Is Your Loved One Experiencing Atypical Anorexia? 6 Signs to Look Out For
Categorizing and labeling any eating disorder is a tricky subject. On one hand, having a clear diagnosis makes it easier to create medical reports and prescribe treatment. However, creating rigid boxes for a diagnosis ends up leaving some people out. Each body is different, and eating disorders, like all mental illnesses, show up with a range of intensities, symptoms, and expressions.
Having a cut-and-dry definition of an eating disorder means that some people who are suffering may be overlooked. This is why the Diagnostic and Statistical Manual of Mental Disorders includes the category OSFED (Other Specified Feeding and Eating Disorder). An OSFED diagnosis gives more room for eating disorders that cause significant distress but don’t meet all the criteria for another diagnosis. “Atypical” anorexia nervosa is one of the OSFED subtypes as someone with “atypical” anorexia may not meet all the diagnostic criteria for anorexia nervosa.
What Is “Atypical” Anorexia Nervosa?
“Atypical” anorexia nervosa is an eating disorder in which someone exhibits all the same symptoms of anorexia nervosa, except they are not categorized as “underweight”, according to the Body Mass Index (BMI). “Atypical” anorexia nervosa is anorexia nervosa, just shrouded in weight stigma. Individuals experiencing “atypical” anorexia nervosa may display patterns of restrictive eating or excessive exercise in an effort to lose weight, but their body weight is at or above an “average” range. Again, based on their BMI, which is not an accurate metric for diagnosis. All bodies are different, and weight loss or gain is not a sole indicator of an eating disorder.
Eating disorders can be just as harmful to someone who is within or above an “average weight range,” but they are much more likely to be overlooked in someone in a larger body. It’s important to remember that you can’t tell someone has an eating disorder based on how they look. In fact, less than 6% of individuals experiencing an eating disorder are medically diagnosed as “underweight.”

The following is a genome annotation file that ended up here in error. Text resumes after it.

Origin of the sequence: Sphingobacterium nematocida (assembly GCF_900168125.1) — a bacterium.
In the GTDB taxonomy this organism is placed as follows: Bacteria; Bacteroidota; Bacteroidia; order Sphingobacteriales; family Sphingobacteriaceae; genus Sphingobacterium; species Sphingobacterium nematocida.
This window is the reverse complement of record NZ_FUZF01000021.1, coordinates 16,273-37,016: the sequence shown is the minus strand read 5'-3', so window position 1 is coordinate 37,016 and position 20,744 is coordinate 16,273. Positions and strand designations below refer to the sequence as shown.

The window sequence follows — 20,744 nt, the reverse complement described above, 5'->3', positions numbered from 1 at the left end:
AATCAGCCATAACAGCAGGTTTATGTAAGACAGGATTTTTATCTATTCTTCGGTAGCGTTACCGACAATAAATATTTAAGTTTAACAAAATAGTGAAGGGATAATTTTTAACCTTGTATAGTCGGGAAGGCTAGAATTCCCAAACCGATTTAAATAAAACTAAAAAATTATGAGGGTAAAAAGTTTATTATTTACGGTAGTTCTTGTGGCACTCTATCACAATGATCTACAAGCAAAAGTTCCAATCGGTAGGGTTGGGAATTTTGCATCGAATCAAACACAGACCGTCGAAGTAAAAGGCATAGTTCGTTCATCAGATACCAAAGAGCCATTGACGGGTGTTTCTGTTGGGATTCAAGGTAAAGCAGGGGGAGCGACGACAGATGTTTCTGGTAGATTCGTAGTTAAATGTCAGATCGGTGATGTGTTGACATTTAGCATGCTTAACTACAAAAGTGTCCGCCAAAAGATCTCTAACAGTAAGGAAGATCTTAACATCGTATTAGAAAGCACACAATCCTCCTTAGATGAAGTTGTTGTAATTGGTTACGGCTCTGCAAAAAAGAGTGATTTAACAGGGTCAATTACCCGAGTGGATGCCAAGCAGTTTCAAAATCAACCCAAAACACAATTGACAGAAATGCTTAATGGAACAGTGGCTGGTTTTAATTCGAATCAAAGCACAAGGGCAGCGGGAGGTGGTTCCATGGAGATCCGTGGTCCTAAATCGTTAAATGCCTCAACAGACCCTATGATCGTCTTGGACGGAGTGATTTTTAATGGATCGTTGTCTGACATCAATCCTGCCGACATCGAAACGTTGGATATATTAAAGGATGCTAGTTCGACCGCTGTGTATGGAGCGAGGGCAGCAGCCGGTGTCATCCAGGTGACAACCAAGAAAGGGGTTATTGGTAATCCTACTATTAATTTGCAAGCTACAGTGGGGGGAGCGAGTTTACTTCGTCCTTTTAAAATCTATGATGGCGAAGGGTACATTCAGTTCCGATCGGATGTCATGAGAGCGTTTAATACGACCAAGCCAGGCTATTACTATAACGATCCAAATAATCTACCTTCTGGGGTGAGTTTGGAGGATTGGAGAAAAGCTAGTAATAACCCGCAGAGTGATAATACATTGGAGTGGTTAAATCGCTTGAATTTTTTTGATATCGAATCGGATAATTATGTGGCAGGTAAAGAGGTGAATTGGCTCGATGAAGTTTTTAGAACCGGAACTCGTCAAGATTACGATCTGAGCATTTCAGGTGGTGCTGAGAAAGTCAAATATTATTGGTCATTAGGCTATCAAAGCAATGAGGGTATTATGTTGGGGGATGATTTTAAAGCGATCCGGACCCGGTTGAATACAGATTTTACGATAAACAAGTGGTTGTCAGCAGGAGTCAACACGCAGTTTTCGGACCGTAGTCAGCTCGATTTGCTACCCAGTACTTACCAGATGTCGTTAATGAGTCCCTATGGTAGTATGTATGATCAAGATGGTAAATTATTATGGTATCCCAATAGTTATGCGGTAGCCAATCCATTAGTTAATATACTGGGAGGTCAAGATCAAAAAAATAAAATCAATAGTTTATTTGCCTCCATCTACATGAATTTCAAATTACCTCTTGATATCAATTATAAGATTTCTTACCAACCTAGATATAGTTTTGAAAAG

What Causes “Atypical” Anorexia?
Eating disorders develop due to a variety of factors, including genetics, social pressures and/or messaging, cultural expectations, identity, and co-occurring mental illnesses. There isn’t a list of checkboxes that will determine the development of “atypical” anorexia. Because you can’t predict it, it’s important to be familiar with the signs and symptoms of eating disorders so you can find help for yourself or a loved one.
Signs and Symptoms of “Atypical” Anorexia
Individuals with “atypical” anorexia nervosa share many of the same signs as anorexia nervosa. These include physical symptoms, emotional shifts, and behavioral changes. Additionally, OSFED, like other EDs, often co-occur with other mental illnesses like anxiety, OCD, and depression. While every eating disorder may present in slightly different ways, these signs and symptoms are general patterns seen in people suffering from “atypical” anorexia nervosa.
The main diagnostic difference between anorexia nervosa and “atypical” anorexia nervosa is the individual’s weight. Though someone with “atypical” anorexia may be within or above an “average” weight range, they may still experience significant weight loss. While weight fluctuations can be a sign of “atypical” anorexia, it’s important to remember that most of the physical symptoms and dangers of this eating disorder are due to malnutrition. A restrictive diet or intense calorie deficit can cause malnutrition for any body size.